Brazil Finds Drunk-Driving Law Tough to Swallow
Home of carnival balks at cultural shift; corruption, lack of funds also hinder effort
By Ambreen Ali,  Newser User
Posted Dec 23, 2008 3:20 PM CST
Police officers pull drivers over to check their alcohol levels in Brasilia, Brazil.   (AP Photo)
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(Newser) – Brazilians have mixed feelings about recently adopted drunken-driving laws that threaten to undermine their carnival lifestyle. The 0.02% alcohol limit—much stricter than America’s 0.08%—aims to curb the 35,000 deaths that occur on Brazil’s roads annually. But with just 900 breathalyzers for a nation of 200 million, police have had more than a few hiccups in getting the debauchery under control, the Washington Post reports.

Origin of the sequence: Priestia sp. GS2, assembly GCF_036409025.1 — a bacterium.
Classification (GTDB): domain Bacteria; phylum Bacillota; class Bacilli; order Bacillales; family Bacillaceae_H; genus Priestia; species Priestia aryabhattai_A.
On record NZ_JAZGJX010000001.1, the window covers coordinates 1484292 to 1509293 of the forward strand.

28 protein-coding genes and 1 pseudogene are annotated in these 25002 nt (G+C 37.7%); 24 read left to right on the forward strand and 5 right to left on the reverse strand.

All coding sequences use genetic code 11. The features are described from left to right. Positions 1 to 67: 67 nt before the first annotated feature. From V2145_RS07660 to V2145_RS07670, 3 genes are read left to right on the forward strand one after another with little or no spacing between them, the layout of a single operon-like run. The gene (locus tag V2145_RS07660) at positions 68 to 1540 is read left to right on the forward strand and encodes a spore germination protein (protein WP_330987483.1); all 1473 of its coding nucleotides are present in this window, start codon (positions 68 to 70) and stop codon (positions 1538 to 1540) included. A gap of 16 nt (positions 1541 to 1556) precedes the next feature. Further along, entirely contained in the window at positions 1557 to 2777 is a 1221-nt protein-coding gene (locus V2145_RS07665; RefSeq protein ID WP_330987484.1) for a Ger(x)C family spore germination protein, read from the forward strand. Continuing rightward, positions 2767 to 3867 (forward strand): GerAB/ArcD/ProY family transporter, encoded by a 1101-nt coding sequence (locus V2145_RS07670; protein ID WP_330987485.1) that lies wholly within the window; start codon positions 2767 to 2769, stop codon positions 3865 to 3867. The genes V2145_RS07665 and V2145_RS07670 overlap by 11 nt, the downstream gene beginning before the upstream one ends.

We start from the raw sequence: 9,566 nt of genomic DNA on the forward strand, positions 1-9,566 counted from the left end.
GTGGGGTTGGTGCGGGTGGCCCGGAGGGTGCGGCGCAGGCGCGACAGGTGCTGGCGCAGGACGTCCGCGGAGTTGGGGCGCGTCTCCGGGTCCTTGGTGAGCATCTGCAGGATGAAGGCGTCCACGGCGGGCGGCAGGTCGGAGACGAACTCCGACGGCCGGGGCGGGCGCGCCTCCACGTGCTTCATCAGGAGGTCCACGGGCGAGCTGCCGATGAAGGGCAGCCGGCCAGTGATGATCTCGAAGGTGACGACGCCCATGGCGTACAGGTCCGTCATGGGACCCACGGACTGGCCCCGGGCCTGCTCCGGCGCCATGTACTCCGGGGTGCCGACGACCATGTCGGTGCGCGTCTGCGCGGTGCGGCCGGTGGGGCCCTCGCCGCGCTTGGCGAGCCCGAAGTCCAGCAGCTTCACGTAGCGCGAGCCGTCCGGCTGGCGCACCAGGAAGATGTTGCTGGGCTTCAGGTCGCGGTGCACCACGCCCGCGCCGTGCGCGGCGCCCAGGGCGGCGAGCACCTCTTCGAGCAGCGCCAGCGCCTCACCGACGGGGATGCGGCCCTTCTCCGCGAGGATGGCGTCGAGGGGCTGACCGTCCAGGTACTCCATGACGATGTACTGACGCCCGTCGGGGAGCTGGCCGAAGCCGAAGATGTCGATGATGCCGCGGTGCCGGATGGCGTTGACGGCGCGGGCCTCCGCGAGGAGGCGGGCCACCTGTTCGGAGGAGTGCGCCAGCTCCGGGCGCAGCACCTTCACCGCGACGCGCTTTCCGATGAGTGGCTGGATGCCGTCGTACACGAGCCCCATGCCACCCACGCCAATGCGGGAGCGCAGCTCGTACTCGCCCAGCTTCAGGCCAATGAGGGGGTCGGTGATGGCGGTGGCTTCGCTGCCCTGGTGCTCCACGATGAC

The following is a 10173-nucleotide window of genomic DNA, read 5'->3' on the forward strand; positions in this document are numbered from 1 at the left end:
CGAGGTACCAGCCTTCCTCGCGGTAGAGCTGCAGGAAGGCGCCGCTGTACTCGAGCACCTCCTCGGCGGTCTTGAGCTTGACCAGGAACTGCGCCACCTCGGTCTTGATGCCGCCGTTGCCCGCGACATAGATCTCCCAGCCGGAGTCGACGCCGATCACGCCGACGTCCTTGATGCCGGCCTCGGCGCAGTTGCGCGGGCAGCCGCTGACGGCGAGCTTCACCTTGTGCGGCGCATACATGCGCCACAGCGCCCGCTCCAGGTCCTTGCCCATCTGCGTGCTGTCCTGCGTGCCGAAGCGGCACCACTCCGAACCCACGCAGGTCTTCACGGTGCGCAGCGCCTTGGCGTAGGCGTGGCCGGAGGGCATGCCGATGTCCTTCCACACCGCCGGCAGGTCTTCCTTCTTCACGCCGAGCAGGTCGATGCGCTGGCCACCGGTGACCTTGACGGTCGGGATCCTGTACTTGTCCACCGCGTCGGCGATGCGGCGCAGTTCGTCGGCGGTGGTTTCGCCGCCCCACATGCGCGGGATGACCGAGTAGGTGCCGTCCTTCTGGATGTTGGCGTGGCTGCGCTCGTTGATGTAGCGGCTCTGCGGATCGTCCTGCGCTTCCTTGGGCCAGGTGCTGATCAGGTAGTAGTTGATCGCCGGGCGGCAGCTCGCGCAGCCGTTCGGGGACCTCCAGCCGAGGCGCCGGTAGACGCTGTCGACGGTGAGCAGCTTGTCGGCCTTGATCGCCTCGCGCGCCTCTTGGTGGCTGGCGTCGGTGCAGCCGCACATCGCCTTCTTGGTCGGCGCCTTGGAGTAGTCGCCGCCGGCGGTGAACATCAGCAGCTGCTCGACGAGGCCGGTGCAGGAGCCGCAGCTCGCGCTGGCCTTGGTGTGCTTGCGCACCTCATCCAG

After six months and some 5,000 citations issued, stats don’t show the roads being safer. Some drivers complain the “unconstitutional” law merely gives police a way to take bribes. But the crackdown has helped Brazil clean up its act: Sao Paulo has introduced night buses, beer-makers have subsidized taxi fares, and restaurants started stringing up hammocks for the imbibed.